Slate has relationships with various online retailers. If you buy something through our links, Slate may earn an affiliate commission. We update links when possible, but note that deals can expire and all prices are subject to change. All prices were up to date at the time of publication. Adapted from The Spike: An Epic Journey Through the Brain in 2.1 Seconds 2021 Mark Humphries, reprinted with permission from Princeton University Press. We are facing a hard limit to how well we can understand the human brain.
A new machine-learning program accurately identifies COVID-19-related conspiracy theories on social media and models how they evolved over time--a tool that could someday help public health officials combat misinformation online. A lot of machine-learning studies related to misinformation on social media focus on identifying different kinds of conspiracy theories. Instead, we wanted to create a more cohesive understanding of how misinformation changes as it spreads. Because people tend to believe the first message they encounter, public health officials could someday monitor which conspiracy theories are gaining traction on social media and craft factual public information campaigns to preempt widespread acceptance of falsehoods. The study, anonymized Twitter data to characterize four COVID-19 conspiracy theory themes and provide context for each through the first five months of the pandemic.
As an archivist, I'm excited about what disruptive innovations like non-fungible tokens (NFTs) and artificial intelligence may mean for archives. These developments pose existential threats to our field, and by extension, to the survival of human history and culture. I give old films away for free. It started in 1999 when I was seduced by the promise, excitement, and just-felt-rightness of the gift economy. Not 30 seconds after we first met, Internet Archive founder Brewster Kahle asked me, "Want to put your film archives online for free?"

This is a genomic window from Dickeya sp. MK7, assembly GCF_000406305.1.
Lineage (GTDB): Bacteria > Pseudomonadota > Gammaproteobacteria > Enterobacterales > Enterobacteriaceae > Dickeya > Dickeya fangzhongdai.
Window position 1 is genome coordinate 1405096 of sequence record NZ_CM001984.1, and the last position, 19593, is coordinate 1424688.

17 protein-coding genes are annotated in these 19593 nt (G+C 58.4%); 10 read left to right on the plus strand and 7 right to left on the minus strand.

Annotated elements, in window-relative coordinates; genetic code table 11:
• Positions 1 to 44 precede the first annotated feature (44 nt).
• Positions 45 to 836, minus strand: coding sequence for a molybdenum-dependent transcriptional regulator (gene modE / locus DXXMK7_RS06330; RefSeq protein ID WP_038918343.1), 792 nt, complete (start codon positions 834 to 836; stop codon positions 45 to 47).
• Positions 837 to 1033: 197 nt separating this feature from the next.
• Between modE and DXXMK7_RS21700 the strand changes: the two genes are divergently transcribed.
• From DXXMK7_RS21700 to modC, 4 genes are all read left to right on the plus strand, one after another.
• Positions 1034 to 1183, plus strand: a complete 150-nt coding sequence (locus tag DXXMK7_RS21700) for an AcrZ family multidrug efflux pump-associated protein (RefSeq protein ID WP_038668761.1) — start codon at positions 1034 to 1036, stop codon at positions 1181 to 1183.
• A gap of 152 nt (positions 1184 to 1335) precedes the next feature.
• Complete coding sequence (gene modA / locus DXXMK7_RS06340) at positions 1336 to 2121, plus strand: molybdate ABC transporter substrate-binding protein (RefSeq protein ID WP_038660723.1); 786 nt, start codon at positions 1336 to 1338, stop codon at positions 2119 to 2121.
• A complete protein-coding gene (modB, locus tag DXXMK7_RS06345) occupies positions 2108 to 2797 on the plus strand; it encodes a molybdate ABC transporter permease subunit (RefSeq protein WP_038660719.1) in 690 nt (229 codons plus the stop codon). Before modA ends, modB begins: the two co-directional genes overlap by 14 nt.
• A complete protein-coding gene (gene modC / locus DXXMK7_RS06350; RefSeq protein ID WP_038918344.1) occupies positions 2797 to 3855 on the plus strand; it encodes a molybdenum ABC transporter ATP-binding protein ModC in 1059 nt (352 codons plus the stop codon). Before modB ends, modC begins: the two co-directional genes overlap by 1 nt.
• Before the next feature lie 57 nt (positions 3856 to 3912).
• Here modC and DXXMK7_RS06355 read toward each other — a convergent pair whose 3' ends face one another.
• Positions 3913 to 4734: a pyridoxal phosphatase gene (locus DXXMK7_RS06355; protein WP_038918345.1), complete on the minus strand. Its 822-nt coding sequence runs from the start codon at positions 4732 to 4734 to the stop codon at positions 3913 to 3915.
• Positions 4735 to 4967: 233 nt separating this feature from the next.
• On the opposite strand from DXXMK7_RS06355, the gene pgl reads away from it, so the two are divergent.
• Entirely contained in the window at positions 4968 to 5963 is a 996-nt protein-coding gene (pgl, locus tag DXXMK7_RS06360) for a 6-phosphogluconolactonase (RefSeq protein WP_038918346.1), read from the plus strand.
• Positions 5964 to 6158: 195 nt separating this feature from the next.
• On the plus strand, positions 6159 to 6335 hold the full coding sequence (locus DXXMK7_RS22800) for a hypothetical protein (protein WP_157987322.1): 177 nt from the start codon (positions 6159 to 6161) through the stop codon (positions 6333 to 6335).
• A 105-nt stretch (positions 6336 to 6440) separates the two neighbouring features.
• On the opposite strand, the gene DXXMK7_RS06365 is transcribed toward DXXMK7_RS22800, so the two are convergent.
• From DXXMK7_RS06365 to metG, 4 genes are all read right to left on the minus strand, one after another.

Everyone loves a freebie, right? Especially when it comes to video games, and particularly in this time when we're still spending a bunch of time at home. Well, you can now download Guerrilla Games' epic 2017 open-world RPG Horizon Zero Dawn for nothing, the latest released in Sony's batch of free games for its Play at Home initiative. First announced in April 2020, Play at Home is the company's strategy to encourage people to stay indoors and play games amid the ongoing coronavirus pandemic -- Sony has previously given away such classics as stunning indie Journey and adventure series Uncharted for free. If you're keen to join young hunter Aloy and track down mechanical T-rexes across the land in this critically lauded but definitely not perfect open-world adventure, Horizon Zero Dawn Complete Edition is available to download free from now up until 11 p.m ET / 8 p.m. PT on May 14 (4 a.m.